As from 2018, PSD2 will enable European bank customers to use third-party providers to manage their finances. This means new parties will be able to access account data or initiate payments on behalf of the (consenting) customer. Banks have a choice: simply comply (and be reduced to a backstage role), or explore and exploit the potential.
We already covered 4 things that will happen because of PSD2. But which innovation strategy should you choose as a bank in response to these?
1. Provide the best user experience (UX)
As personal and professional customers will be able to freely take their data with them, they will use it in any digital tool they see fit. Offering the best UX will become a crucial differentiator in the battle for the primary relationship.
If you want a digital product with a great UX, make sure it:
- starts with needs-to-solve and jobs-to-be-done
- follows (web or mobile operating systems) standards and best practices
- has overarching design systems to ensure consistent visual language and interactions
- is validated early and often, and take user feedback to heart
2. Launch new products and services
As banking itself becomes a commodity, offered by many different parties, it becomes crucial to provide new and empowering capabilities.
For example: move beyond providing just the payment in an e-commerce transaction, but offer single-sign-on (“check-in”), coupons and rewards, or why not a flat-fee delivery service?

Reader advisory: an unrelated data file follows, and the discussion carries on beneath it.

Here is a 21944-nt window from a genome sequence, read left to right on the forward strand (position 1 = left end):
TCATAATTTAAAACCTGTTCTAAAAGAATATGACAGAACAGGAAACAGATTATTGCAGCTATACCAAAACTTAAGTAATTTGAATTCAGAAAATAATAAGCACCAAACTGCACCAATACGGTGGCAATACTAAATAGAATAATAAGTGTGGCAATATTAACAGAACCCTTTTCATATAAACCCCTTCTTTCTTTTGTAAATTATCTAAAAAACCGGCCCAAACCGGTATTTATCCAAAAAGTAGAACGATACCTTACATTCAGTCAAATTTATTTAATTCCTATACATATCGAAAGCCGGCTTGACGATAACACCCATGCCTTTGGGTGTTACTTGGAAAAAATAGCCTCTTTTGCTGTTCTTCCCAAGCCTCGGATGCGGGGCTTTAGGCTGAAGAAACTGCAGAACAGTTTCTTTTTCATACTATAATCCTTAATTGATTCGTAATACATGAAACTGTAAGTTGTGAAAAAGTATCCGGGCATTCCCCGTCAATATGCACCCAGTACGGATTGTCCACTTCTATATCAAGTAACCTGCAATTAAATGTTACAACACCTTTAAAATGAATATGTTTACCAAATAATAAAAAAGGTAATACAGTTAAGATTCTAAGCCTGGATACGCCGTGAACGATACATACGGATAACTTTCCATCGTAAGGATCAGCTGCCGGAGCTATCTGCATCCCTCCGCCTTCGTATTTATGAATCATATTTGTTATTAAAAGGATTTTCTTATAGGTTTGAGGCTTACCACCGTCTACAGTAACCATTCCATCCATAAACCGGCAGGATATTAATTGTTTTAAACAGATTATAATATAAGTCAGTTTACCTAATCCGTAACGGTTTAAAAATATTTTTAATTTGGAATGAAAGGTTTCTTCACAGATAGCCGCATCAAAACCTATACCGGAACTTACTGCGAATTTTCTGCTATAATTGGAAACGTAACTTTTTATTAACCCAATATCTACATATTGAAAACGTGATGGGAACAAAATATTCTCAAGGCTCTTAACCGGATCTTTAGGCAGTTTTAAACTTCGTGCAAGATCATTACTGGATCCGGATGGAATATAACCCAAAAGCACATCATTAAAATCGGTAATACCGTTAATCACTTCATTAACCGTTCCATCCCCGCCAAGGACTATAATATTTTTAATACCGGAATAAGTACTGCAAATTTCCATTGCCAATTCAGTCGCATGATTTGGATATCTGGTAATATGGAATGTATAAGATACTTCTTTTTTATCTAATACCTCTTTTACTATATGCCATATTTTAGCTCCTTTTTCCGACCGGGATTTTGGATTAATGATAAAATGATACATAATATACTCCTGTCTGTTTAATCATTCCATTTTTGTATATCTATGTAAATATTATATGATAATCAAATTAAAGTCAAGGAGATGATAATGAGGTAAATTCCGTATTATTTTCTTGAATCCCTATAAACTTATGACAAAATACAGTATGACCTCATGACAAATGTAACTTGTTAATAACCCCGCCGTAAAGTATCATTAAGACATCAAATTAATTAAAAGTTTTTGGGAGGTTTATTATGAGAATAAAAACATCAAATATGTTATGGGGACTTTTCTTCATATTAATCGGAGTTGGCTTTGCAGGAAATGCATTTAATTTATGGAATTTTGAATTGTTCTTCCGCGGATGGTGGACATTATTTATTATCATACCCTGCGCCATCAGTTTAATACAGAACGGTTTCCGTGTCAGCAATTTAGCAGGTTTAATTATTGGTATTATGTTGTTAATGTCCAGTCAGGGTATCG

Great new products or services aren’t just the result of a certain new technology.
But again: great new products and services aren’t just the result of
a certain new (technological) possibility. They solve an actual, unmet
or underserved need. Find the right abstraction level when thinking
about new products and services.
Let’s take the e-commerce example: people don’t need an easy check-out, or even a webshop. They need a last-minute birthday gift they had forgotten about. That underlying need is your North Star, the actual product is just a way to reach it.
3. Monetise the API economy
More than ever, the new ecosystem will contain many different parties, from financial institutions over retailers, to tech companies and publishers, etc.
In this new, connected reality, APIs are the channel for exchanging data. Banks need to look beyond PSD2 regulation, and see the full potential. APIs can become a source of revenue for banks. Likewise, they can be used by other parties to build better digital products for the bank’s own customers.
No matter the strategy behind it, successful banking-platforms have solid API management. APIs need to be easily found, understood, and used. They require healthy internal and external developer communities. Banks need to think about all of the different third parties that will engage with their data, and how they can facilitate or monetise those engagements.
Alternatively, they should seek out how they can enrich their products and services by using other organisations’ APIs.
4. Develop a data strategy
If the bank you work at doesn’t have a Chief Data Officer already, hire one as soon as possible. PSD2 will unlock many new data streams. The choice is yours: comply, or thrive. The latter means your data will need to be qualitative and well-handled. It means thinking about
- the commercial value of your data
- which data sharing partnerships could be established
- how to valorise those partnerships.
- ethics and privacy
In short, you want experts on this.
For now, banks still have the established advantage of already possessing the data many new entrants will be after. Use it to your advantage.